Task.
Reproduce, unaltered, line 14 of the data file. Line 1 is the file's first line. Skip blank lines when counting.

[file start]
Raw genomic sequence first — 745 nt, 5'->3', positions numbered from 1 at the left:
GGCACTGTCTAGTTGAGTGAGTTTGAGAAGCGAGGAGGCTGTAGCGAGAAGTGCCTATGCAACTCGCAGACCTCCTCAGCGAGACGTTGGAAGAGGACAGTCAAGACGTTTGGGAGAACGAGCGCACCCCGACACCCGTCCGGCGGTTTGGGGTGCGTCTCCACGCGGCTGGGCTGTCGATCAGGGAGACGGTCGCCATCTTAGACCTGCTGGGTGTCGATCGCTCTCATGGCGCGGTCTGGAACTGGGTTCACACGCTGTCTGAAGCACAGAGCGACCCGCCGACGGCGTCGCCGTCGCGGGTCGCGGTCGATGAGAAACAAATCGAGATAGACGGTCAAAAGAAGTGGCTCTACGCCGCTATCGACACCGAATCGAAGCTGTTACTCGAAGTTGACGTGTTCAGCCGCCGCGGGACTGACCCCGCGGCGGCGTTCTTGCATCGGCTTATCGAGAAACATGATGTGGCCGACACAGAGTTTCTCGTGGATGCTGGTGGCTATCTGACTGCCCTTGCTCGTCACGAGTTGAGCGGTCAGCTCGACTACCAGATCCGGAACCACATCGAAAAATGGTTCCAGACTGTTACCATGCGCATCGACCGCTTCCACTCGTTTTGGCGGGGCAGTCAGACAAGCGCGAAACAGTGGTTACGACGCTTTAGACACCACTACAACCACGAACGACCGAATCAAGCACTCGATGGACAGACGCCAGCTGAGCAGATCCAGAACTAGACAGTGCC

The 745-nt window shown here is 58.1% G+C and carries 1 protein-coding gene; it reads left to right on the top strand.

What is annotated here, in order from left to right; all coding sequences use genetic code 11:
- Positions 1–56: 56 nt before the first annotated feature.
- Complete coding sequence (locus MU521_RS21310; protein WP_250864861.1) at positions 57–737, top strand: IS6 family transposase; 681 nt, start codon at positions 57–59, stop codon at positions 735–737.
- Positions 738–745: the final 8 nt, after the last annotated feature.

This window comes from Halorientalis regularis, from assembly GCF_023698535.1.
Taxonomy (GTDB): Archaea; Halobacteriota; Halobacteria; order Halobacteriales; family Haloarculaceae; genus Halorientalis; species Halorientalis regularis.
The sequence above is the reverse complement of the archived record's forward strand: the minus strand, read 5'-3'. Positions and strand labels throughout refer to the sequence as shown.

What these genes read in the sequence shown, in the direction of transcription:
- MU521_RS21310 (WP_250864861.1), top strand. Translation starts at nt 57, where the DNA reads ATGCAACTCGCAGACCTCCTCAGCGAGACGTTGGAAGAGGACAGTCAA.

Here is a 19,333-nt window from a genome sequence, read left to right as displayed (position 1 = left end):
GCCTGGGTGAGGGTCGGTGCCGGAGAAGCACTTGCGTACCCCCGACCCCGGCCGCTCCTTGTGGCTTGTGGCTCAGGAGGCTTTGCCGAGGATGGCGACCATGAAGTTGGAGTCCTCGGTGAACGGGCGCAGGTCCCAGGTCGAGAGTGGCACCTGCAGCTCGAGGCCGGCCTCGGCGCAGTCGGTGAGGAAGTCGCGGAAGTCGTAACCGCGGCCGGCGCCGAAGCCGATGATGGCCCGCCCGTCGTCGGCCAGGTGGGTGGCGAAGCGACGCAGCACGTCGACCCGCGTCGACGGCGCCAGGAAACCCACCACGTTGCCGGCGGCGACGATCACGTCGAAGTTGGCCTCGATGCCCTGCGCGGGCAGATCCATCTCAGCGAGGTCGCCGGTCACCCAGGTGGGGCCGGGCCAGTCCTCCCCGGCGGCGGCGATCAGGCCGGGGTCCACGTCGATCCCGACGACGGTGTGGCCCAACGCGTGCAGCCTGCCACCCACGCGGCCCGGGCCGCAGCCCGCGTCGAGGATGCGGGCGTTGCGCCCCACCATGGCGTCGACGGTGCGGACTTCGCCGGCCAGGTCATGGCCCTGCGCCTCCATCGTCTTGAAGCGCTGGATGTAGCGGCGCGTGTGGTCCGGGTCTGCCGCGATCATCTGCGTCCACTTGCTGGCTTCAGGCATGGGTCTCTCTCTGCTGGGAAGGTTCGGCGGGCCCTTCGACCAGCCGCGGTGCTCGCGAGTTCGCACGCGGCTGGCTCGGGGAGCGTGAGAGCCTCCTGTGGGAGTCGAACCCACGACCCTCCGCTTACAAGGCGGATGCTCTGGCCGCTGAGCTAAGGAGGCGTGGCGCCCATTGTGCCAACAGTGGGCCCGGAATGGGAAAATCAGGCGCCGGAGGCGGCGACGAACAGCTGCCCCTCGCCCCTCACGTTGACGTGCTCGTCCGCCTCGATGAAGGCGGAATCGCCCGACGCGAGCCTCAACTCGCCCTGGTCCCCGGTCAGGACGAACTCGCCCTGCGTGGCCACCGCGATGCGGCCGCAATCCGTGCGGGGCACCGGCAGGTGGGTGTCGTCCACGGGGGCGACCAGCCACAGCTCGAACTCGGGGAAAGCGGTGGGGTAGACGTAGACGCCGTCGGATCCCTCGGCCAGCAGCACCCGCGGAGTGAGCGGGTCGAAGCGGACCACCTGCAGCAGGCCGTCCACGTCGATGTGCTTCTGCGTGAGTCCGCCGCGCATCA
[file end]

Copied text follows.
GCCTGGGTGAGGGTCGGTGCCGGAGAAGCACTTGCGTACCCCCGACCCCGGCCGCTCCTTGTGGCTTGTGGCTCAGGAGGCTTTGCCGAGGATGGCGACCATGAAGTTGGAGTCCTCGGTGAACGGGCGCAGGTCCCAGGTCGAGAGTGGCACCTGCAGCTCGAGGCCGGCCTCGGCGCAGTCGGTGAGGAAGTCGCGGAAGTCGTAACCGCGGCCGGCGCCGAAGCCGATGATGGCCCGCCCGTCGTCGGCCAGGTGGGTGGCGAAGCGACGCAGCACGTCGACCCGCGTCGACGGCGCCAGGAAACCCACCACGTTGCCGGCGGCGACGATCACGTCGAAGTTGGCCTCGATGCCCTGCGCGGGCAGATCCATCTCAGCGAGGTCGCCGGTCACCCAGGTGGGGCCGGGCCAGTCCTCCCCGGCGGCGGCGATCAGGCCGGGGTCCACGTCGATCCCGACGACGGTGTGGCCCAACGCGTGCAGCCTGCCACCCACGCGGCCCGGGCCGCAGCCCGCGTCGAGGATGCGGGCGTTGCGCCCCACCATGGCGTCGACGGTGCGGACTTCGCCGGCCAGGTCATGGCCCTGCGCCTCCATCGTCTTGAAGCGCTGGATGTAGCGGCGCGTGTGGTCCGGGTCTGCCGCGATCATCTGCGTCCACTTGCTGGCTTCAGGCATGGGTCTCTCTCTGCTGGGAAGGTTCGGCGGGCCCTTCGACCAGCCGCGGTGCTCGCGAGTTCGCACGCGGCTGGCTCGGGGAGCGTGAGAGCCTCCTGTGGGAGTCGAACCCACGACCCTCCGCTTACAAGGCGGATGCTCTGGCCGCTGAGCTAAGGAGGCGTGGCGCCCATTGTGCCAACAGTGGGCCCGGAATGGGAAAATCAGGCGCCGGAGGCGGCGACGAACAGCTGCCCCTCGCCCCTCACGTTGACGTGCTCGTCCGCCTCGATGAAGGCGGAATCGCCCGACGCGAGCCTCAACTCGCCCTGGTCCCCGGTCAGGACGAACTCGCCCTGCGTGGCCACCGCGATGCGGCCGCAATCCGTGCGGGGCACCGGCAGGTGGGTGTCGTCCACGGGGGCGACCAGCCACAGCTCGAACTCGGGGAAAGCGGTGGGGTAGACGTAGACGCCGTCGGATCCCTCGGCCAGCAGCACCCGCGGAGTGAGCGGGTCGAAGCGGACCACCTGCAGCAGGCCGTCCACGTCGATGTGCTTCTGCGTGAGTCCGCCGCGCATCA